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Tag Archives: altar

Altre noterelle su Felsina (risposta a Giuseppe Sassatelli)

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This paper is a reply to a text that Giuseppe Sassatelli published on Archeologia Classica in 2015, in which he refutes in polemic manner three of my convictions on Villanovian Bologna of considerable importance not only for Felsina but also, in general, for Etruscan studies. The first of those questions concerns the two monuments discovered in Fondazza road, devoid of comparison, that I attributed to a sacred area conjecturing the possibility that they were simple altars. This interpretation is however denied by S., who interprets them as stones destined to monumentalize an access. The second issue is related to the western limit of the Villanovian city that S. identifies with the river Ravone, assuming an abnormal amplitude comprised between 200 and 300 hectares. Most likelihood this limit was instead represented by Vallescura stream, bringing the town to about 170 hectares, in line with the major agglomerations of the period. Finally, S. lingers on my recent contribution of 2013 in Archeologia Classica on the excavation in VIII Agosto square, which showed a peculiar building with large wooden structure. While I had assumed that it could possibly be a place for meetings and voting, dating back to the birth of Felsina, S. refutes my guess thinking of a common corral.

Il ciclo troiano dello Smintheion di Chryse

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.The Great Altar is surely the most magnificent evidence of Attalid propaganda entrusted to the images in order to exalt Pergamon supremacy also in cultural and artistic field. In particular, the Altar sculptural decoration shows the interest of the Attalid dynast in encouraging philological activity, re-elaborating and editing the prestigious Hellenic epic heritage for promoting the dynastic ideology. In order to evaluate the ideological potential of epic themes represented in monumental buildings of Hellenistic Asia Minor, this paper is focused on the Trojan cycle of frieze and columnae caelatae in the temple voted to Apollo Smintheus at Chryse in Troad. The topographical, cultural and chronological (middle of the 2nd cent. B.C.) background of Smintheion, in fact, which emphasizes the link with the Homeric literary tradition, suggests to reconnect the representation of Trojan myth to the fervent activity of philologists at the Pergamon court. In this perspective, the promotion of the Homeric poetry had a central role as well in term of iconography on order to transmit and divulgate the key-concepts of Attalid cultural and religious policy.

Lo hestiatorion dell’Asklepieion di Kos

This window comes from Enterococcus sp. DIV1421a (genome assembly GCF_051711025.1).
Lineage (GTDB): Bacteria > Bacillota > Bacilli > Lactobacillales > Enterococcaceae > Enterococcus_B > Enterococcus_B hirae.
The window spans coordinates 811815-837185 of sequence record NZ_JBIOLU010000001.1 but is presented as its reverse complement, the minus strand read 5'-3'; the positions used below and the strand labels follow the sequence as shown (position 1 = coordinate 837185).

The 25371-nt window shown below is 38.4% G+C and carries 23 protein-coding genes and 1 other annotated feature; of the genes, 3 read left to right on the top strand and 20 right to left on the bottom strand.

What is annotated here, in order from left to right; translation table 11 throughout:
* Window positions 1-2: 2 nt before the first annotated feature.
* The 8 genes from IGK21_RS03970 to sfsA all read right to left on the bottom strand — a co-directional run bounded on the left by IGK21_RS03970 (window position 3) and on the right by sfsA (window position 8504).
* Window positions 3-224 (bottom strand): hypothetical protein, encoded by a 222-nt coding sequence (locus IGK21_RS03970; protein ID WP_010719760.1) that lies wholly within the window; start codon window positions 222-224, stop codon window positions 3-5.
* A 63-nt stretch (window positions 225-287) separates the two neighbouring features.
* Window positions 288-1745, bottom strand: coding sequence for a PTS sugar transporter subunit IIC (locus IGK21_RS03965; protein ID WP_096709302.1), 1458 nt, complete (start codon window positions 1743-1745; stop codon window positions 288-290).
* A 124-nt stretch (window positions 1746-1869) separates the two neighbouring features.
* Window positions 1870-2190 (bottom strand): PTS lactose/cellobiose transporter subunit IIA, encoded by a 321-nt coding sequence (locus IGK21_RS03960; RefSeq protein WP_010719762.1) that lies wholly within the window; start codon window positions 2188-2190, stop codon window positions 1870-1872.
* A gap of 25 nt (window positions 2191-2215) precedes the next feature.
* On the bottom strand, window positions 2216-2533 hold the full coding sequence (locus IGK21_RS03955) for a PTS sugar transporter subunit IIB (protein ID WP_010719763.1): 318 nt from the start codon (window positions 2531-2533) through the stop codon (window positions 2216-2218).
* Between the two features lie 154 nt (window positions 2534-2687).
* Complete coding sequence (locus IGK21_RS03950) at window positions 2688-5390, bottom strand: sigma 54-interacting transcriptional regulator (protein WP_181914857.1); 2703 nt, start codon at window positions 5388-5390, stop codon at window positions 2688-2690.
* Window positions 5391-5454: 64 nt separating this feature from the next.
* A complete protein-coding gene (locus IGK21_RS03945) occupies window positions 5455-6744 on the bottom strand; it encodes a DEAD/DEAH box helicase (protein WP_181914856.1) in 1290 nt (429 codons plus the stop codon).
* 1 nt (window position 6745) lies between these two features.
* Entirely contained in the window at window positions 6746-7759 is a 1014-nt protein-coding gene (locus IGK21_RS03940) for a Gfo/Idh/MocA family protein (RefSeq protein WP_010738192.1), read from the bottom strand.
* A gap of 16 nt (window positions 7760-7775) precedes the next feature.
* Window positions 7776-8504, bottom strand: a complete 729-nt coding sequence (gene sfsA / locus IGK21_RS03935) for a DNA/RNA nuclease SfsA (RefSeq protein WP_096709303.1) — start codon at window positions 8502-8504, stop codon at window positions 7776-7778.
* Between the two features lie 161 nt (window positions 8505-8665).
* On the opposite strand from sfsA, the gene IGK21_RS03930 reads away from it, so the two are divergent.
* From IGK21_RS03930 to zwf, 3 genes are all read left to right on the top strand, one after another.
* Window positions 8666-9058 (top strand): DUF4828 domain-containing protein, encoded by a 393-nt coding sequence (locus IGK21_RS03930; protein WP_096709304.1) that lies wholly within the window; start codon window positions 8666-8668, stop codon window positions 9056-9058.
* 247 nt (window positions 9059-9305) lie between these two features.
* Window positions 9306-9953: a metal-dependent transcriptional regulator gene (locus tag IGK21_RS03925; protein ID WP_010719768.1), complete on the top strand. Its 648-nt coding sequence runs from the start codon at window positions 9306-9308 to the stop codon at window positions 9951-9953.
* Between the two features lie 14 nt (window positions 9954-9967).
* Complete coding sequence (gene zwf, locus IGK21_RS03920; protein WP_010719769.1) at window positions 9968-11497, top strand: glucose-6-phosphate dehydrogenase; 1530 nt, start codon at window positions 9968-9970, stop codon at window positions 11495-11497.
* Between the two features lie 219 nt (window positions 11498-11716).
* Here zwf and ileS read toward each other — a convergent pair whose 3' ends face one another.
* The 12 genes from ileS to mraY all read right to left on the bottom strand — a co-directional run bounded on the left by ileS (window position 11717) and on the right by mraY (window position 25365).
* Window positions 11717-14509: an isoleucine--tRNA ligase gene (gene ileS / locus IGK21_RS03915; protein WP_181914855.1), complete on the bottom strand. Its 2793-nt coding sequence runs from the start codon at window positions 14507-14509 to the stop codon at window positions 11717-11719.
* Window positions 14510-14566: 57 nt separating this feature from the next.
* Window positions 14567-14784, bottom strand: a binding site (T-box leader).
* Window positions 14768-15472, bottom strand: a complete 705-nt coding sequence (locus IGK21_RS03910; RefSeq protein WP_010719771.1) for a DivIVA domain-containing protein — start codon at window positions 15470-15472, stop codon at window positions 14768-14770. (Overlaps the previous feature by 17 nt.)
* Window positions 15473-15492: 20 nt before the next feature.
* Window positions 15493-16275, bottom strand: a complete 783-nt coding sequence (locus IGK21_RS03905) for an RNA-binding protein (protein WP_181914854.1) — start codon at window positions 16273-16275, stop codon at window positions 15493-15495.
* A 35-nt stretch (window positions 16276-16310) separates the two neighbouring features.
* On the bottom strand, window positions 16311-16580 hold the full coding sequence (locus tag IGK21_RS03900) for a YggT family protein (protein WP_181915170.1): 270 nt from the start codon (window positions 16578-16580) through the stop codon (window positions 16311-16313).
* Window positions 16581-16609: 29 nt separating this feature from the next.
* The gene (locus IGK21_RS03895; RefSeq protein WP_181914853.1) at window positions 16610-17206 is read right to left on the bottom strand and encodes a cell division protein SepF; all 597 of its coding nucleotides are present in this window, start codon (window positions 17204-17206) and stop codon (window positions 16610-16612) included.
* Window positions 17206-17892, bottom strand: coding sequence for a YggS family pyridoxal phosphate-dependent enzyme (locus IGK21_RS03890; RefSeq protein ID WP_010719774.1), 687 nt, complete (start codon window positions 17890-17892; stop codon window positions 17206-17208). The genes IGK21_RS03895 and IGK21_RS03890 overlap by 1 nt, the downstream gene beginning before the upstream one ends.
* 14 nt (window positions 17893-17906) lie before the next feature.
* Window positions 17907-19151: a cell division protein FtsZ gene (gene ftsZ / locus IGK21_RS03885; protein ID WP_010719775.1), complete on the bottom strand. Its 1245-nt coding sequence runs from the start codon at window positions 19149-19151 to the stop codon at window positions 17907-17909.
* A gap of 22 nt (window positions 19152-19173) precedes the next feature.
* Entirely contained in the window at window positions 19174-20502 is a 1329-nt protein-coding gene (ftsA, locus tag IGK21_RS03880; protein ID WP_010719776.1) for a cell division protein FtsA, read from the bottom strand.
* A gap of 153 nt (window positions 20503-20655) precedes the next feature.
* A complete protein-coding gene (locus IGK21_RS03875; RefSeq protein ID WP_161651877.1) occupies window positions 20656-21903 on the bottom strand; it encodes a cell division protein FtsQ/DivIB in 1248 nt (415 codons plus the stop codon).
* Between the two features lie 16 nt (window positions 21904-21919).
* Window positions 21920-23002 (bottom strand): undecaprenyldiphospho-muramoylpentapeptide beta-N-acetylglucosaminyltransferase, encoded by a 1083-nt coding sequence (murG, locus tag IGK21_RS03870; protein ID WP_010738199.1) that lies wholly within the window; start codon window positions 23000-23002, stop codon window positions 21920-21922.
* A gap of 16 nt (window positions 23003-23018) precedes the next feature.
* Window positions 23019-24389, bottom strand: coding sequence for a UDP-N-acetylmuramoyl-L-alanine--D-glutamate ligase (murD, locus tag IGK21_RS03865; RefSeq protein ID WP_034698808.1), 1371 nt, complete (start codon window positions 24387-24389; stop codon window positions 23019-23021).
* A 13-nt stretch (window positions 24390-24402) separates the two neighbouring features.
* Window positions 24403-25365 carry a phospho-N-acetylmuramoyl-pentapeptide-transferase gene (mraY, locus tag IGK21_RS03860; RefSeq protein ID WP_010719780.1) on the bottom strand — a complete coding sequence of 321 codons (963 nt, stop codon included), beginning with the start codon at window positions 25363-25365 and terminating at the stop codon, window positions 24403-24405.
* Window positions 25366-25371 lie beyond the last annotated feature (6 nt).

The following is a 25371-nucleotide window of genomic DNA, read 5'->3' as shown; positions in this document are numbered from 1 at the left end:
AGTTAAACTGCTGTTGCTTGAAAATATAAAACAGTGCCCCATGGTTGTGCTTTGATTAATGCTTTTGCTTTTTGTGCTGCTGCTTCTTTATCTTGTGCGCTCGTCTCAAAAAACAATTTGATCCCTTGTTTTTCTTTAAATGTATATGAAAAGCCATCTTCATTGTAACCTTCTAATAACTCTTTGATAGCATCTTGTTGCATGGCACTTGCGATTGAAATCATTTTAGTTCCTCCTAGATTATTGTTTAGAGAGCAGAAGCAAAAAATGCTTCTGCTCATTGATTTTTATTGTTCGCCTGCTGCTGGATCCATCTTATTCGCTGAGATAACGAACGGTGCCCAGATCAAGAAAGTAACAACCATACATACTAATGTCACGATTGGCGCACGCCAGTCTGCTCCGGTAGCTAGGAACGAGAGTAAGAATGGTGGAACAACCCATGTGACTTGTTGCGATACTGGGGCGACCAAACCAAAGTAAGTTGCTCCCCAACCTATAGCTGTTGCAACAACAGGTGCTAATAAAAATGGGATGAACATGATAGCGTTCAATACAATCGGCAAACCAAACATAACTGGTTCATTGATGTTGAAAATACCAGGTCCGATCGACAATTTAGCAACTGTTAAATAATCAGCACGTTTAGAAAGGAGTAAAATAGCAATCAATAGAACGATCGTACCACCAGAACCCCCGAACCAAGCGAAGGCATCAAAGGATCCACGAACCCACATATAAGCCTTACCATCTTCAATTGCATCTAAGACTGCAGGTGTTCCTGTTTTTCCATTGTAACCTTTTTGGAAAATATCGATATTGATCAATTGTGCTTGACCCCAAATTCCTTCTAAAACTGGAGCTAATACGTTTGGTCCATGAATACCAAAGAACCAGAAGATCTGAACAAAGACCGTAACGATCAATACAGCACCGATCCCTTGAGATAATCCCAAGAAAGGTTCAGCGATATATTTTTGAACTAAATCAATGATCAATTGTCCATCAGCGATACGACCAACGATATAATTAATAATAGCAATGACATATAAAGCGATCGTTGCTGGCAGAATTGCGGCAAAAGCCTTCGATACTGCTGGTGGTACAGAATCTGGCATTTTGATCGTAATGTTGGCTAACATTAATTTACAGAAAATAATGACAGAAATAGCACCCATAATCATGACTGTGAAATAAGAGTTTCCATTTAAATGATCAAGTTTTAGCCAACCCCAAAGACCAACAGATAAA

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Livadiotti hestiatorion

This paper resumes the text of the IV mimiamb of Herodas, which, set at the Asklepieion of Kos, tells of the visit at the sanctuary of two women and their sacrifice of a cock to the god. In his tale the poet describes the monuments and works of art encountered and admired by the characters, description that has been widely studied and analyzed especially with regard to the altar, with the statues made by the sons of Praxiteles, and the famous paintings on the walls of the pronaos of the temple. So far, however, no scholar has focused on the last verses of the poem, in which, after the sacrifice of the cock, the two women purposed to go and eat their meal in the nearby oikoi. Taking inspiration from the text of Herodas, the article will confirm the destination as a ritual banquet hall of the building immediately to the south of the temple, the so-called “building D”, generally known as abaton; towards it, in fact, the two women may have gone after sacrifice to eat their meal.

Culti primari e secondari nel santuario urbano di Metaponto

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In case of several major temples located inside the same sanctuary, difficulty arises with regard to the identification of the deity each of them was dedicated to. Although archaeological researches traditionally attempt to refer each temple to a different divinity, many examples of sacred buildings dedicated to the same god or goddess and situated in the same sanctuary can be found throughout the Greek world.

Notwithstanding the widespread presence of Hera cult in Achaean colonies, the analysis of the archaeological, epigraphic and philological documentation concerning Metaponto urban sanctuary seems to indicate that, probably, both temple A and B were consecrated to Apollo, as no conclusive element actually proves the presence of the goddess. In this perspective, the sacred area can be regarded as the place where Apollo – whose cult is testified since the beginning by argoi lithoi distributed in the whole temenos – was worshipped as the principal god and the owner of both the two major temples, while different secondary cults were hosted in other edifices of the sanctuary.